Thus the Bible condemns, not all desire, but evil desires that want what God forbids, or forbids what God commends. For example, Colossians 3:5 says, “Therefore put to death your members which are on the earth: fornication, uncleanness, passion, evil desire, and covetousness, which is idolatry.” Notice in this passage that “evil desire” is sandwiched between sexual immoralities and covetousness, indicating that evil desire here is not just dealing with sexual immorality, but anything that runs contrary to the revealed will of God. This is what the Bible condemns and says we are to shun.

What is the solution for evil desire? Well, there are many and in some future installments we will explore them. But the basic answer the Bible gives is found back in the verse we just looked at: “Therefore put to death [mortify, KJV] your members which are on the earth.”

Buddhism is against desire in general; Christianity is against some desires. Buddhism says wanting things is wrong or more accurately, harmful to others and to our achieving Nirvana. Christianity says wanting some things is wrong and wanting some things is right. The key to living life is not to kill desire in general, but to kill the right (or wrong) desires. In its quest to kill desire, Buddhism essentially kills our humanness. Buddhism is profoundly anti-human. It is the result of man trying to self-purify himself of the guilt of his conscious and the consequences of sin. It is self-styled salvation. I saw a photograph one time of the Dalai Lama (I think posing with Richard Gere), and he had circled burn marks all over his arms. Buddhism markets itself as a harmonious and enlightening religion, but in reality it is little more than fallen man’s self attempt to expiate himself or herself from the guilt and consequences of sin. Buddhism says that the problem of man is not sin, but a lack of knowledge. This is nothing new, and might be the primary characteristic of the majority of pagan religions and philosophies even up to our own day with social liberalism and secular humanism.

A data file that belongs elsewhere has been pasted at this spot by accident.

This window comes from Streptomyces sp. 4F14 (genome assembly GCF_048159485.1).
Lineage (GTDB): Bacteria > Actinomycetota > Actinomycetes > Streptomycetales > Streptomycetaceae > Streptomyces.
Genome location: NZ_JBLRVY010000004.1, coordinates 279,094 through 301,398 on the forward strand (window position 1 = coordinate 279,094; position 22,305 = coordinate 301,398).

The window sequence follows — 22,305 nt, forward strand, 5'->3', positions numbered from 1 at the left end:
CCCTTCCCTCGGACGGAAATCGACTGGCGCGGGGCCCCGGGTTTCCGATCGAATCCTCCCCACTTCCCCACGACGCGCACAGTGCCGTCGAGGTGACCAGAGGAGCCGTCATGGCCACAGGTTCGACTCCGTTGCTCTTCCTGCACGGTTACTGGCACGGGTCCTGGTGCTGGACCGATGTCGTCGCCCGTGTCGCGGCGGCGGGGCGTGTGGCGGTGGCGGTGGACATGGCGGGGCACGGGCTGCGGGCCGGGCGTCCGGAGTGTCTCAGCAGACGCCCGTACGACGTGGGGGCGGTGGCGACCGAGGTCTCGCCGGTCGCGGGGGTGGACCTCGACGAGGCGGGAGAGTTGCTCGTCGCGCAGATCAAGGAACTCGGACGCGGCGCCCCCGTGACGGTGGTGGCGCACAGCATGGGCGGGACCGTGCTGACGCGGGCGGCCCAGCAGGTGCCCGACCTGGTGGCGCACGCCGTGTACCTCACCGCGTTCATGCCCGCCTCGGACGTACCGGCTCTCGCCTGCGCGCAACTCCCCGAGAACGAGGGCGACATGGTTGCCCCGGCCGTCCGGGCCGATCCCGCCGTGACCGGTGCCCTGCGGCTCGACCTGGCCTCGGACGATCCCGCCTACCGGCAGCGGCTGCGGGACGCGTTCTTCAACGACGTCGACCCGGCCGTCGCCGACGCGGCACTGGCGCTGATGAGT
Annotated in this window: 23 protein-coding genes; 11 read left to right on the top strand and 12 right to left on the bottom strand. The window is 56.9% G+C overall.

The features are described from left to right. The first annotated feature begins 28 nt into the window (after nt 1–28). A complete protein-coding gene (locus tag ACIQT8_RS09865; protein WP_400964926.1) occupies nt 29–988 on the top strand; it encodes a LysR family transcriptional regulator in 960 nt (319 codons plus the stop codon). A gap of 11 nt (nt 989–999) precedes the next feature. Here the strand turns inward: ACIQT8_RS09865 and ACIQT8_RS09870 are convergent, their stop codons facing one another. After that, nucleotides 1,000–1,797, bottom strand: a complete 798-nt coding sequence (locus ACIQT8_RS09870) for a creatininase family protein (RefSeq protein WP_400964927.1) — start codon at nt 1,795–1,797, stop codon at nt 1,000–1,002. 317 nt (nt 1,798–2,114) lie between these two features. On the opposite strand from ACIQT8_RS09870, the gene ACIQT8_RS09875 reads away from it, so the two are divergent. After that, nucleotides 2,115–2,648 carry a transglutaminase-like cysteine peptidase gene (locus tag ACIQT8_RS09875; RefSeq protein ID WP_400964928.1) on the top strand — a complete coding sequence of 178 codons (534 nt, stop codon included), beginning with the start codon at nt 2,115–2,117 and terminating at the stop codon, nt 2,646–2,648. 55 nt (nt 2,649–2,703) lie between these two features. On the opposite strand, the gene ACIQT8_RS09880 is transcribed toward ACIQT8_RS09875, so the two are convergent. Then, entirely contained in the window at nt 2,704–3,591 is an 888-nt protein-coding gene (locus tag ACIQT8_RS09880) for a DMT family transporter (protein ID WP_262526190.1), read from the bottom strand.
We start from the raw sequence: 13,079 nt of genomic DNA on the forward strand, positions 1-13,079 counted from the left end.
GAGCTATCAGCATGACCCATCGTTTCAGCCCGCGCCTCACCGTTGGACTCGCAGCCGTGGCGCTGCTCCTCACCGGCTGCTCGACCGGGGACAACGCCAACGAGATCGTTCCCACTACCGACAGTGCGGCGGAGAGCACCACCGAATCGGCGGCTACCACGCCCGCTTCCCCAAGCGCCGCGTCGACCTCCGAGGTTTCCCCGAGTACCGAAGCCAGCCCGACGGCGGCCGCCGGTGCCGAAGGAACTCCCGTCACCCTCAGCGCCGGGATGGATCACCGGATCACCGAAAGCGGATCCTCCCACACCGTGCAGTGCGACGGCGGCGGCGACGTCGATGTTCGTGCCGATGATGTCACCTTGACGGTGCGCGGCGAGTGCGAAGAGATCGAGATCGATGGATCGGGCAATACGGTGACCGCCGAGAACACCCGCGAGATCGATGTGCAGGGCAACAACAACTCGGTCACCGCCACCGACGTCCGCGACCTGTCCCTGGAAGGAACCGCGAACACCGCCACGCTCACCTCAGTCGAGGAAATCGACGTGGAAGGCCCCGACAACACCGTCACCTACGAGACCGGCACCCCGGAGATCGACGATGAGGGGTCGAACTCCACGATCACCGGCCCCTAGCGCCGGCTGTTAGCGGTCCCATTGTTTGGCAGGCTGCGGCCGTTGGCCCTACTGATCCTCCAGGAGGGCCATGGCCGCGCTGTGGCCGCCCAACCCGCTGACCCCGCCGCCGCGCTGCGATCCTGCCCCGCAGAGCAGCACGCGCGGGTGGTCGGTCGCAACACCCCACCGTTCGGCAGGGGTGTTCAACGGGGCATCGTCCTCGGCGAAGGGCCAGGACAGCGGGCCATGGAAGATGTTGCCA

Buddhism is intensely self-centered. The goal of enlightenment (their version of “salvation”) Buddhism is passive; it does not seek to change the nature of things because there is no point to anything because there is no underlying reality and no archetype design and purpose for reality. Thus Buddhism usually is of little value to actually getting out and helping overcome the social ills and evils. Much more could be said about this, but the purpose here prohibits this.

There is no purpose to suffering in Buddhism, there are many in Christianity, but the overall reason for all is the glory of God. Further, suffering has no real purpose or design in Buddhism. But in Christianity suffering is part of the overall will of God (see Eph. 1:11). Peter says, “Therefore let those who suffer according to the will of God commit their souls to Him in doing good, as to a faithful Creator” (1 Pet. 4:19). There is a purpose even we don’t always understand or like it.